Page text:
Data is the cornerstone of financial and regulatory compliance. Whether you are a loan provider, an ecommerce company or an SME, you gather consumer data all the time. The data collection begins with KYC, PII (Personal Identifiable Information) and consumer behaviour to transactions across the entire consumer trajectory. This places two critical responsibilities on every business – protecting privacy of the consumer and their transactions, as well as protecting their PII. The rise in participation of third-parties in business processes has also placed a major challenge on data protection. This has resulted in a phenomenal growth of solutions in regulatory technology, with the intent at data protection compliance. The new European Union (EU) General Data Protection Regulation (GDPR) bill came into effect on the 25th of May 2018, and has become incumbent upon all companies to look at their data governance policies.
The GDPR bill
In absence of significant Data Protection policies across the world, the EU has taken on the challenging task to address the issues of data protection and privacy for the first time. The GDPR has been enacted to put controls on the gathering, storage and use of an individual’s personal data. The regulation applies to EU countries and organisations, working or registered in an EU country. However, organisations in non-EU countries dealing with data of an EU citizen also come under its ambit. The GDPR deals with an individual’s rights, making consent to giving data more specific, while placing obligations on data controllers and data processes to protect personal data. Article 5 of the GDPR emphasises upon compliance with data processing norms as laid in Article 24; while Article 25 stipulates “data protection by design and by default”. This means that resident IT systems of companies dealing with data have to incorporate high levels of security measures and regulate access. A stipulation of ‘adequacy requirements’ restricts the transfer of personal data to any third country or international organisation that does not “ensure an adequate level of protection.”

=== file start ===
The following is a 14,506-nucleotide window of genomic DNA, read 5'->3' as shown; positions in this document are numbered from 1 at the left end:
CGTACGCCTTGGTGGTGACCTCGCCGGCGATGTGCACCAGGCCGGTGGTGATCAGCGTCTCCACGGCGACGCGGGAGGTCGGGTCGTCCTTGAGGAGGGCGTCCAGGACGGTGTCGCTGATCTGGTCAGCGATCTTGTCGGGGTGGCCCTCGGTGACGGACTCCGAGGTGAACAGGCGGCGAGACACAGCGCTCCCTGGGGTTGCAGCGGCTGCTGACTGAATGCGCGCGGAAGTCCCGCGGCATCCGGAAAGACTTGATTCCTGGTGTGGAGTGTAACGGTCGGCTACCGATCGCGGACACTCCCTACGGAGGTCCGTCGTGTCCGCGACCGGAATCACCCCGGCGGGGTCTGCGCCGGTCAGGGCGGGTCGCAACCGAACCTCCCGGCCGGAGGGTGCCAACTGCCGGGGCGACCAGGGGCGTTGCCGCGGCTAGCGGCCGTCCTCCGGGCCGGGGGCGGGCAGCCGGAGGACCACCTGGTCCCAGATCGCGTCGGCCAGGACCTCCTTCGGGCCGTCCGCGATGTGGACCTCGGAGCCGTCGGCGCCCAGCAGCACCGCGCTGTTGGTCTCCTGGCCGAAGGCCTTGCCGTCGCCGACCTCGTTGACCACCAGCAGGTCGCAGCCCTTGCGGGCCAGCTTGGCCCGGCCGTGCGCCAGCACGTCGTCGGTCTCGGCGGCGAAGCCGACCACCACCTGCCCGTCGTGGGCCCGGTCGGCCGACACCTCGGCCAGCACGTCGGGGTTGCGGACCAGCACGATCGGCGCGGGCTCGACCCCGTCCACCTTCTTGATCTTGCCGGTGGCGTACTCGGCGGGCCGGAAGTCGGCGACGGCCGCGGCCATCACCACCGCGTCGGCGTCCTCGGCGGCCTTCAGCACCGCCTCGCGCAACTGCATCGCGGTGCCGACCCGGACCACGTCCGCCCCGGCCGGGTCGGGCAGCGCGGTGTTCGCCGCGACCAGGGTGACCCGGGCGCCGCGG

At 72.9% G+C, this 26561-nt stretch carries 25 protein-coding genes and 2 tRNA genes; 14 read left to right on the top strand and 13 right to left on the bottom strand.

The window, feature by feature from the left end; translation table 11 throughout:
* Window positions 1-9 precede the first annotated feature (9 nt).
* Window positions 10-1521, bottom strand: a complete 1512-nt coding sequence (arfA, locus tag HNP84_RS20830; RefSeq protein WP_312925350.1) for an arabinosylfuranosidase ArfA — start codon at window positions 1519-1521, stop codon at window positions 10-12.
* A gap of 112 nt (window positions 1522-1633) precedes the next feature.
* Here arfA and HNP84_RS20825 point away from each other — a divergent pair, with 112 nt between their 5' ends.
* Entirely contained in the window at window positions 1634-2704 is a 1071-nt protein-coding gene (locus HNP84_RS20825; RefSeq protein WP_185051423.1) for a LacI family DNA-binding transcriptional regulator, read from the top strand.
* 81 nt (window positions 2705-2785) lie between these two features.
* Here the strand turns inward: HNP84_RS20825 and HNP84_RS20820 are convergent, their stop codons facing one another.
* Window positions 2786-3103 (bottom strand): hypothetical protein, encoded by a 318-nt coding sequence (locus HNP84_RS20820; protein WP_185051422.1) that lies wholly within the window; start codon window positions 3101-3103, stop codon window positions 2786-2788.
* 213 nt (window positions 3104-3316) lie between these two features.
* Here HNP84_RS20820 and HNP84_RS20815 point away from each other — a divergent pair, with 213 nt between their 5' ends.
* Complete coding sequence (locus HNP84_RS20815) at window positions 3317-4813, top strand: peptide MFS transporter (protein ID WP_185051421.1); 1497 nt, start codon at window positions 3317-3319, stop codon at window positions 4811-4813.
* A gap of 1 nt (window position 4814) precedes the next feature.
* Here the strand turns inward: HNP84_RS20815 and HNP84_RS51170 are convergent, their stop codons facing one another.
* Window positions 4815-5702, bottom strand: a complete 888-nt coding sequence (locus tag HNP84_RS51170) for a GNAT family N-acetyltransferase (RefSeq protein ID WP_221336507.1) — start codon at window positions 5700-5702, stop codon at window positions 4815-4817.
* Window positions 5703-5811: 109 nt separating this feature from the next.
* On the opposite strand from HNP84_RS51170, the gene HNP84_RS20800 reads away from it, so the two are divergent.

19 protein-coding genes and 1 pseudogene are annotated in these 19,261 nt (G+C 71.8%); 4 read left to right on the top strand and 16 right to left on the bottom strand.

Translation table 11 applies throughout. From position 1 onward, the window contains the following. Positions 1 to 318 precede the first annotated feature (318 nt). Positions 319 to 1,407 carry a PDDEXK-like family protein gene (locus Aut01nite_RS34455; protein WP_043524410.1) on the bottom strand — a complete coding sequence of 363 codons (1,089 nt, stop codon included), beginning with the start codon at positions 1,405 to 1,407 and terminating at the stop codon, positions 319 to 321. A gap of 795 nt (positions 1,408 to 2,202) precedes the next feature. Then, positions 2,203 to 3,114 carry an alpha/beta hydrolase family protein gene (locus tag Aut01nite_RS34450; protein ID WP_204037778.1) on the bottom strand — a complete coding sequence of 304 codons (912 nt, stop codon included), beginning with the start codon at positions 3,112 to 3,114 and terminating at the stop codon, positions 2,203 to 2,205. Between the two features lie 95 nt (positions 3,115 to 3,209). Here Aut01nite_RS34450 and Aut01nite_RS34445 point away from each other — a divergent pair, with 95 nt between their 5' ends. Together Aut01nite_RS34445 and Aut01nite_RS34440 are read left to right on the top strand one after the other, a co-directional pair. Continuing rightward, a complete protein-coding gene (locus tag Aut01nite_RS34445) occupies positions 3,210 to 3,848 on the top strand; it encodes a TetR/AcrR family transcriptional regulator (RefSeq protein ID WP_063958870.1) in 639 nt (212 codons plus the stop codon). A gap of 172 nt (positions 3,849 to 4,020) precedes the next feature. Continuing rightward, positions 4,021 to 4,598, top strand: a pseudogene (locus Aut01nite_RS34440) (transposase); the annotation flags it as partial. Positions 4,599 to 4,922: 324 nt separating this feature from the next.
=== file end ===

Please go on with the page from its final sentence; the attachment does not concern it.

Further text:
Under GDPR, the “data processor” refers to any operation on personal data – collecting, recording, structuring, storing, using, disclosing by transmission or erasing and destroying. Article 3 makes it clear that the territorial scope extends to data processing in any country outside EU, if it deals with data of EU citizens. Most data processors are increasingly dealing with personal data of EU citizens. Access to such information is a part of routine data processing operations, which brings such companies within the purview of GDPR. The GDPR has common grounds with the Australian Privacy Act 1988. A privacy-by-design approach to regulatory compliance and adoption of robust practices for transparency, are the common denominators. So regulatory compliance is already in place in the Australian data processing landscape, regardless of whether they have an EU presence.
Impact on Regtech companies
While the GDPR is expected to regulate data protection laws across EU countries, it will also change forever the regulatory mechanism. Businesses all over the world, both fintech and regtech, will ensure technology compliance for data protection and consumer trust. Many companies are rolling out products and solutions, focused on the critical risk factors related to data protection – controlling user access and managing sensitive data. While the solutions and SaaS services may not be standalone data protection answers, together they constitute a sustained effort towards data compliance.
In this scenario, Privilege Access Management (PAM) is gaining traction to ensure access to data is granted based on roles and robust authentication, together with monitoring in real-time to reduce exposure to PII. Deploying regtech has already become an inevitable route for businesses seeking data compliance. With GDPR implementation, we can expect data protection measures across the regulatory technology to be further strengthened. Investment in data solutions will also close the gap between SMEs and larger businesses as they update their IT systems.
The effects of GDPR will be global, boosting compliance and consumer confidence in data processors and compliance solutions. Businesses in non-EU regions too will adopt the GDPR standards in spirit. Improvements incorporated to meet data compliance, will ultimately ensure efficiencies across the organisation for data protection.
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